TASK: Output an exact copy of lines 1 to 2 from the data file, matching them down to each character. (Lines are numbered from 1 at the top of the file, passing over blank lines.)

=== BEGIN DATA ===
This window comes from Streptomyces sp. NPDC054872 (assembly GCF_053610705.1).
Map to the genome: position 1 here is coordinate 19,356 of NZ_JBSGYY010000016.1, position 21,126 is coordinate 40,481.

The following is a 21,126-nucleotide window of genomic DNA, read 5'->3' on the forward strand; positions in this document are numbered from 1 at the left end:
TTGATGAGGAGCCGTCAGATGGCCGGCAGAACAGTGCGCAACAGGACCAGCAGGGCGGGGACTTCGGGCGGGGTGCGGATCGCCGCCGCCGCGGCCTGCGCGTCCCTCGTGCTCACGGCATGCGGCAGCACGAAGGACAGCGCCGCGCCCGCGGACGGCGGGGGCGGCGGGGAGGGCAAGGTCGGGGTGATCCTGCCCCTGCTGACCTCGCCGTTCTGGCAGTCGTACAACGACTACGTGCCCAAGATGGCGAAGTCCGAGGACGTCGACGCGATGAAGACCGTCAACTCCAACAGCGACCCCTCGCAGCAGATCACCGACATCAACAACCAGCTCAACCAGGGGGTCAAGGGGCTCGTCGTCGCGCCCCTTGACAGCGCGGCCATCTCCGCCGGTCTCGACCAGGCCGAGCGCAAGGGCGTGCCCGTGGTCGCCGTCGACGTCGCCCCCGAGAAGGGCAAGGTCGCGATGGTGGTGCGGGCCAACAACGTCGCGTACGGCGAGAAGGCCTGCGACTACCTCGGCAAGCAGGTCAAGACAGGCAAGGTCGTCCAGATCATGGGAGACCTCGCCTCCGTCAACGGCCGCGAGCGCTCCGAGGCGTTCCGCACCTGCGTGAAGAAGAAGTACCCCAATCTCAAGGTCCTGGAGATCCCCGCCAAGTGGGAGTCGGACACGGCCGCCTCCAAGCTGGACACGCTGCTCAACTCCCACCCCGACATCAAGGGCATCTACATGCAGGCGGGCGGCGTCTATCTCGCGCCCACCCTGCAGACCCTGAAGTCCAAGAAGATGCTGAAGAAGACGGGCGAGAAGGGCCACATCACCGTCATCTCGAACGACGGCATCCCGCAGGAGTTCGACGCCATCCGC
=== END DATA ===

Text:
This window comes from Streptomyces sp. NPDC054872 (assembly GCF_053610705.1).
Map to the genome: position 1 here is coordinate 19,356 of NZ_JBSGYY010000016.1, position 21,126 is coordinate 40,481.